The simplest and most common treatment for dry eye is the use of artificial tears or lubricating agents to supplement your own natural tear production.  We make very specific recommendations of artificial tears based on the results of your dry eye tests, and we offer all of the best products at our office.


Chronic inflammation is a common cause of dry eye, especially in middle-aged women. Restasis is a highly effective drop that treats the inflammation and helps increase your eyes’ natural ability to produce tears. It is a key component in the treatment of dry eyes, and early treatment can help you get better control of your dry eyes. Restasis has an excellent safety profile, and can be used over very long periods of time.

The standard of medical care for dry eyes is Restasis, often in combination with Lotemax and Azasite drops for the treatment of acute inflammation, or an acute worsening of chronic inflammation. Lotemax gel is a very effective steroid drop that has the best safety profile of all topical steroids. Azasite is a drop used to treat eyelid margin disease. This drop can be used for infections of the eyelids and also to help the oil glands on the eyelids to function properly.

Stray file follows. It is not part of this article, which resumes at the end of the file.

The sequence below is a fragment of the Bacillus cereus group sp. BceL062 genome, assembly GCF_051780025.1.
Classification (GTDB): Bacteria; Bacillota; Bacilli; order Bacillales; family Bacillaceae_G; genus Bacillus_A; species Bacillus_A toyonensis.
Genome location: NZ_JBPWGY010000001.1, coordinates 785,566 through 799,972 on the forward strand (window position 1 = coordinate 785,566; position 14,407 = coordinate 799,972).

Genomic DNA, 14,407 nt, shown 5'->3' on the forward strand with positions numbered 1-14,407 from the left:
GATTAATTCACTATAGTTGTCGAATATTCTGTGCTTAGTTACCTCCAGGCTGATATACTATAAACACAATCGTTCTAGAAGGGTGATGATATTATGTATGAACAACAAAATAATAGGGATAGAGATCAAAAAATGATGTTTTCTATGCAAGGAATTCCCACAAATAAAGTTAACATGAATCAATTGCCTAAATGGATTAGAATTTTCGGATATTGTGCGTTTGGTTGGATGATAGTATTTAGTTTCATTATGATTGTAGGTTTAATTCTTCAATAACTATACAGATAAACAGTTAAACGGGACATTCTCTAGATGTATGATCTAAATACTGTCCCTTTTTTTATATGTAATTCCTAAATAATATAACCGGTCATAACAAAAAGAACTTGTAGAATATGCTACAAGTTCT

This unique system combines visual imaging to diagnose a patient’s dry eye syndrome with a treatment which applies painless heat and compression to unclog the Meibomian glands.

LipiView is the digital imaging component that allows your ophthalmologist to measure the lipid layer of your tear film. Until the development of LipiView, ophthalmologists did not have a way to visually show that patients were lipid deficient.

The LipiView only takes a few minutes to evaluate your eyes. You will simply look into a camera and blink normally. A special light, camera and computer program do everything else. Then your doctor will be able to determine the best therapy.

If you are diagnosed with dry eye syndrome secondary to Meibomian gland dysfunction, you can then undergo a 12 minute LipiFlow treatment. This uses a single-use eyepiece to relieve blockage of all the Meibomian glands, both upper and lower. The treatment sensation has been compared to an eyelid twitch or gentle pulsation.

After a treatment, the glands become unclogged and in 2 to 6 weeks you should see a noticeable difference in your dry eye symptoms. This is because the natural production of lipids needed for your tear film resumes functioning normally.


PROKERA is a biologic corneal bandage which has natural therapeutic actions known to heal the eye faster with less pain, scarring and inflammation. It actually promotes healing in our Chronic Dry Eye patients, as well as others with corneal diseases or injuries. It is easily inserted and removed at our office and sometimes can be used on one or both eyes multiple times depending on our patient’s needs.

Other Remedies for Dry Eye

At Advanced Eye Care in Bel Air,  we offer an array of all the top at-home products for the management of your dry eye, including eyelid cleanser, a nutriceutical line, and medical grade lubricants. Additionally, you can improve your comfort and eye health by implementing these practices:

  • Use a humidifier
  • Wear protective glasses
  • Stay well-hydrated